You come across all kinds of opponents on RP, and it helps a lot if you know what they are doing. Sometimes they will help you by showing their cards.
For example a couple days ago in a tournament I put in a preflop raise with 88 and had a caller in the BB, and with a pretty wet board and 2 overcards opponent put in a largish bet on the river, to which I folded, because his play seemed a bit odd, but I had no idea what his game was.
He triumphantly showed a pair of 4s, revealing that he had called the raise with 46o and that he had called a pot sized flop bet with, basically, nothing.
So I took quite a beating on this hand, and he was whisked away to another table. In the meanwhile I rebuilt my stack, and then he returned to my table, now seated immediately to my left. I was in the SB and called an early raise with KJo, and villain also called the raise from BB. Flop comes JJ6. Check, check, shove, fold, call and he turns over a pair of 6s (46 again!). Turn brings my 4th Jack and he is drawing very dead indeed.
One good way of categorising opponents is whether they are glass half full types, or glass half empty types.
I was in the BB with nothing much as two opponents limped in my direction. Both were fairly tight aggressive players, so why are they limping? They want to see a flop with hands that might be monsters with the right flop. The first limper (A) was very tight, and the second limper (B) was on the button and taking advantage of the enhanced odds, having to put in 1BB for a shot at a pot now containing 2 1/2 BB.
I don’t remember what I had, but I decided to try a squeeze play and put in a big raise. Both opponents folded, so I picked up 3 1/2 BB. The opponent in early position showed their cards (66) but I did not reciprocate. I had suspected that this player was trying to see a cheap flop with a small pair, but was unwilling to pay a high price for the honor, and now that he/she had folded, button did not have the odds to call either, so was forced to fold.
However if player A had been a glass half full type player, they would have called any preflop raise to try to see a flop and mine a set, so the play would not have worked. The glass half full player would likely have flat-called a pot sized bet on the flop too, leaving a difficult set up for later streets.
In the hand below we see the glass half full thinking in process again. Tilt a half full glass and see what happens.
There is an early limper, then I limp in from SB with KK, and BB raises to 6BB. This looks like a scared bet to me. BB does not really want to see a flop, so most likely not AA. Early limper folds, and now I shove.
BB INSTANTLY calls. Why? What cards could I hold. As he has TT, the hands he is most likely up against are AA, KK, QQ, or any two overcards to TT. OK, he dominates AT, but would I shove AT?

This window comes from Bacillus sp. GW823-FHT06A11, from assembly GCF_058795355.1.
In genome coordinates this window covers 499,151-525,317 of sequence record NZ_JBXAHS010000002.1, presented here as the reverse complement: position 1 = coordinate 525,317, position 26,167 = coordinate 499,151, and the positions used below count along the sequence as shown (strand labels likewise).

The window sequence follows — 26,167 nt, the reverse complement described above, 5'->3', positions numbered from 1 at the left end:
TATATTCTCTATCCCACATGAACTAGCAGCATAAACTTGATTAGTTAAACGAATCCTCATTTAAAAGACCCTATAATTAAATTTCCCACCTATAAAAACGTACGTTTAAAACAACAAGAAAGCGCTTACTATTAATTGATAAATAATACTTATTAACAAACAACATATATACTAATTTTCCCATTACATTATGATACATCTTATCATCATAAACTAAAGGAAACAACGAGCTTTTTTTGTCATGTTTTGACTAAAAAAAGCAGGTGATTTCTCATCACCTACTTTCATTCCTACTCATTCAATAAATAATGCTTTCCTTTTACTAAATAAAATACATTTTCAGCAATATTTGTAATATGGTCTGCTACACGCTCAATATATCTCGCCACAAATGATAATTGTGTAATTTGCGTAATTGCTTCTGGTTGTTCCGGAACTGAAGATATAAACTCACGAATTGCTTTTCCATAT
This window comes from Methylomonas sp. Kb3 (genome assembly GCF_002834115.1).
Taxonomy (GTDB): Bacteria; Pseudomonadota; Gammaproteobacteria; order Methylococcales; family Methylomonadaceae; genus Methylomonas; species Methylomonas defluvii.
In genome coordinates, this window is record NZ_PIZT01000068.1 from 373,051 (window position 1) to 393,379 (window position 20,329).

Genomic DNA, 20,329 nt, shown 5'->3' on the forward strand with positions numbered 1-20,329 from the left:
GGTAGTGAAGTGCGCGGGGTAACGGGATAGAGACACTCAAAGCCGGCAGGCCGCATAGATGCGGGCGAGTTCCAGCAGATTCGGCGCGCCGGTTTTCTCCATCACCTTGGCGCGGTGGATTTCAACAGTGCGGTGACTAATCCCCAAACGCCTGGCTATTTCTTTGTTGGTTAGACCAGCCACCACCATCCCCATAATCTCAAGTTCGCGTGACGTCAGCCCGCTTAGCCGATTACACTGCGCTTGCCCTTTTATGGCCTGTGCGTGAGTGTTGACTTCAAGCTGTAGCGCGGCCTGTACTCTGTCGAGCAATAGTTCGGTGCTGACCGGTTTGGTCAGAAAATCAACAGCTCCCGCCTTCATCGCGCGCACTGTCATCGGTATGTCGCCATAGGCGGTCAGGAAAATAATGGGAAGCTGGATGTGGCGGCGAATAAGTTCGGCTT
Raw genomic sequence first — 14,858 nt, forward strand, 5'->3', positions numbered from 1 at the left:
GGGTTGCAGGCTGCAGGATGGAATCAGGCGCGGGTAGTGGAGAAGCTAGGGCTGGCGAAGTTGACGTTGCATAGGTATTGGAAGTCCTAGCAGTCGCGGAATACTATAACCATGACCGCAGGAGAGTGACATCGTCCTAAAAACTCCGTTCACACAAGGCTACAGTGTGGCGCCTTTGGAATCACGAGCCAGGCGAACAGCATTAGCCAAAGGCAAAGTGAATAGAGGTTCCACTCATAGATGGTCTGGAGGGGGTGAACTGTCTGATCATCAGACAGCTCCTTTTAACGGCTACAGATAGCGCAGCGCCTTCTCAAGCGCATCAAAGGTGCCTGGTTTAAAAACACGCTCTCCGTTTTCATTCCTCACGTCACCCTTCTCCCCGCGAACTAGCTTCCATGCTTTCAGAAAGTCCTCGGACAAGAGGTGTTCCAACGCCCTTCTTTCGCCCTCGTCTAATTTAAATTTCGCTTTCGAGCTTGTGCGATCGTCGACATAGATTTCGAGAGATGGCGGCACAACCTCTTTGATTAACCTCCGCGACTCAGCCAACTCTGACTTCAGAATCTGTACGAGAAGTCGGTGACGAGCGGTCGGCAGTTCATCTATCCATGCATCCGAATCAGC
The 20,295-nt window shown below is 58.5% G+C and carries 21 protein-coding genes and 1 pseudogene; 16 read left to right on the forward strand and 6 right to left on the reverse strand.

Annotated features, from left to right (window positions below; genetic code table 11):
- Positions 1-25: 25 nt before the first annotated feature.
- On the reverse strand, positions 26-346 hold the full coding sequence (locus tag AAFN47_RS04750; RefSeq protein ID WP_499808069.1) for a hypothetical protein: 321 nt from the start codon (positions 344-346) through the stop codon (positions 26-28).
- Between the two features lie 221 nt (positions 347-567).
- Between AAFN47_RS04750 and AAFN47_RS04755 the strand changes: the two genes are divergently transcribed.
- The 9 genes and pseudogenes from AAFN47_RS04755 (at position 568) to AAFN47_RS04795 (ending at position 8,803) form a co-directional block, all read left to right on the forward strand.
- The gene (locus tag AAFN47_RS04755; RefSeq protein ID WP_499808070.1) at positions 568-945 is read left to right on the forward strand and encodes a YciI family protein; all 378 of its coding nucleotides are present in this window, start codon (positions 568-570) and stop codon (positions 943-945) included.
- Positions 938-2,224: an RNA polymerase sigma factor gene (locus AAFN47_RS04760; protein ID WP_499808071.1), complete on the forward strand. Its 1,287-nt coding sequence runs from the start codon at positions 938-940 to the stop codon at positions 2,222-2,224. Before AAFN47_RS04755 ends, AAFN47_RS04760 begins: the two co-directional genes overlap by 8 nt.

Having spent an hour building a good stack with a good position in the tournament, why is he willing to call off half his stack when he is 50/50 at best against my range?
Here is what happens,and you will see this a LOT in RP tournaments.
- Opponent has not had a decent hand for a while, but he picks up TT. He is EXCITED. “Right” he thinks, “I am chips-in here, so let’s blow these limpers away as I really don’t want a call in case an A comes on the flop.”
- Unexpectedly SB shoves. “OK, smartypants, you think I am going to be bluffed off my TT. You limped and now you are shoving with a suited ace or something like that? Even if you have AK or AQ I am still favorite.”
- "No, I was not tilting when SB shoved. I was not over excited about getting TT. OK I lost half my stack, but you have to take some risks to win.
Here is also another observation about opponents.
Much has been said about RP rankings based on bankroll status. It is perfectly true that you cannot tell how good a player is based on their number of chips, as they may just have started out, but be the next Kid Poker in the making.
Well, yes, but when you are playing in tournaments that cost 1-million, 2.5-million, and 5-million chips to enter and you see that your opponent s ranked at about #4000, this means that they have committed 20% or more of their bankroll to enter this tournament–maybe even their entire bankroll.
They may be great players, but chances are that they have not regularly made final tables in this set of tournaments over a long period of time, and will be prone to making blunders at key moments, so when you spot these players it can pay off very quickly to study their playing style.
Since it costs, I think, $99 to buy 3 1/2 million chips, are some people really buying play money chips so that they can pay $30 to enter a play money tournament? This cannot be ruled out.